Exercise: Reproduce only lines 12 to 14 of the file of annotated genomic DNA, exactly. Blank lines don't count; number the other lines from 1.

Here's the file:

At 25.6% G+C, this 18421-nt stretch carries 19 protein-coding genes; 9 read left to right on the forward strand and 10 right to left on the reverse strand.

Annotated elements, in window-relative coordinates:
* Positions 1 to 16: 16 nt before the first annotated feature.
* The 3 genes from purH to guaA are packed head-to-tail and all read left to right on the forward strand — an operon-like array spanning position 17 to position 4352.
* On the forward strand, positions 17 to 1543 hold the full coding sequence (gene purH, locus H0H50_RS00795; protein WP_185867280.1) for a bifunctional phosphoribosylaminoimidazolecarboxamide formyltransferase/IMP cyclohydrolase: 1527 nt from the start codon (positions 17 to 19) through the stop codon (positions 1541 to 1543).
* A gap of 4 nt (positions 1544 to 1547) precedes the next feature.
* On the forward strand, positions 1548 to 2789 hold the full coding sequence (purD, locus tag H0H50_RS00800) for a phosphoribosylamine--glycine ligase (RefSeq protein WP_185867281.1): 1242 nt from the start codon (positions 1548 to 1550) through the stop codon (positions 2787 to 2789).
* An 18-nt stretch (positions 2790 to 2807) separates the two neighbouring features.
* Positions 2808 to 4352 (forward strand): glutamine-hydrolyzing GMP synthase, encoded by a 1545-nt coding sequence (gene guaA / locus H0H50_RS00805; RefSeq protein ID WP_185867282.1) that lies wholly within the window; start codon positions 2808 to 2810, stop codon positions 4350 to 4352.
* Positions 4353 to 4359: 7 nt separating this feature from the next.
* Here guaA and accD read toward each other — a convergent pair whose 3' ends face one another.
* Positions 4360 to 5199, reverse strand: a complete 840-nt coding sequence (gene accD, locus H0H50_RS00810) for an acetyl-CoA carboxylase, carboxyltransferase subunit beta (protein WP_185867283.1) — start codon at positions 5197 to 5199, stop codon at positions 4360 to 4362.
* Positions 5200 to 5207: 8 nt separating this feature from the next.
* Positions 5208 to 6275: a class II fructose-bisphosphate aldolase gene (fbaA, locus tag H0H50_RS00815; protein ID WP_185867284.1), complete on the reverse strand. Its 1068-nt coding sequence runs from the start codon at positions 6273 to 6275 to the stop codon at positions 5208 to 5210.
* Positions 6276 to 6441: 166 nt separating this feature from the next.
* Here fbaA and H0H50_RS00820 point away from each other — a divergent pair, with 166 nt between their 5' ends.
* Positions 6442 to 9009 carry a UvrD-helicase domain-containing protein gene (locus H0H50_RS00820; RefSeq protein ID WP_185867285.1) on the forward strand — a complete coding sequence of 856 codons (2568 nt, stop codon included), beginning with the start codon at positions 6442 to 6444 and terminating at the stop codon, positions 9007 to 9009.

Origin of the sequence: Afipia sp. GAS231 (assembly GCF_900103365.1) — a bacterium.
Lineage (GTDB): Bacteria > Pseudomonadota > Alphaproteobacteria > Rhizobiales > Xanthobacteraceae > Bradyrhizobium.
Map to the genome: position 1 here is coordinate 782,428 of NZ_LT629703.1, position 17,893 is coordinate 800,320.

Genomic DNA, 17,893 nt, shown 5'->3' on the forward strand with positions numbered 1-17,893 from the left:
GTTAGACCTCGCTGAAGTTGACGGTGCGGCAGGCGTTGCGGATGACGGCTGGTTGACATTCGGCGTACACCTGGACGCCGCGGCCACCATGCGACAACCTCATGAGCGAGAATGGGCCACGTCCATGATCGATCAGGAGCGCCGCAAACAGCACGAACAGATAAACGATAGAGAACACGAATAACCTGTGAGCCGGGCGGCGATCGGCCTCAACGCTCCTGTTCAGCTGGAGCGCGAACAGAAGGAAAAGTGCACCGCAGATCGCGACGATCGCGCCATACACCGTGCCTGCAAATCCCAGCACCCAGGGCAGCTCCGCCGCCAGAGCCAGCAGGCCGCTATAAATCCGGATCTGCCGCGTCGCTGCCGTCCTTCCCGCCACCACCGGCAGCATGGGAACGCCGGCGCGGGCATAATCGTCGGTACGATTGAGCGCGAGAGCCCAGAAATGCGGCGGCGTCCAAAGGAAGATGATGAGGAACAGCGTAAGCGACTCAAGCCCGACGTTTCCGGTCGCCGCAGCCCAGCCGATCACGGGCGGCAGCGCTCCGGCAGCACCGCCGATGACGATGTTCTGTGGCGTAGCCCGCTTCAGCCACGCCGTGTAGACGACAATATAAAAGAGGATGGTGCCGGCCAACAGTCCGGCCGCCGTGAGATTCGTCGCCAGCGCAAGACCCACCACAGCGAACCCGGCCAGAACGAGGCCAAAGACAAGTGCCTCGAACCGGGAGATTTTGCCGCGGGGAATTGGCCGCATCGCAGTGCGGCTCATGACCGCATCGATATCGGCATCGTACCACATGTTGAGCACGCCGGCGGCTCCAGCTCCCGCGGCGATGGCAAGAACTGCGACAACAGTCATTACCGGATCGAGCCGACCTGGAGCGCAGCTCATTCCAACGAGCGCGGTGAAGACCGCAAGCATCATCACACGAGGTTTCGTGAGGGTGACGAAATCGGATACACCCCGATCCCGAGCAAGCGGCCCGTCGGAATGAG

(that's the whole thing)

* Positions 4360 to 5199, reverse strand: a complete 840-nt coding sequence (gene accD, locus H0H50_RS00810) for an acetyl-CoA carboxylase, carboxyltransferase subunit beta (protein WP_185867283.1) — start codon at positions 5197 to 5199, stop codon at positions 4360 to 4362.
* Positions 5200 to 5207: 8 nt separating this feature from the next.
* Positions 5208 to 6275: a class II fructose-bisphosphate aldolase gene (fbaA, locus tag H0H50_RS00815; protein ID WP_185867284.1), complete on the reverse strand. Its 1068-nt coding sequence runs from the start codon at positions 6273 to 6275 to the stop codon at positions 5208 to 5210.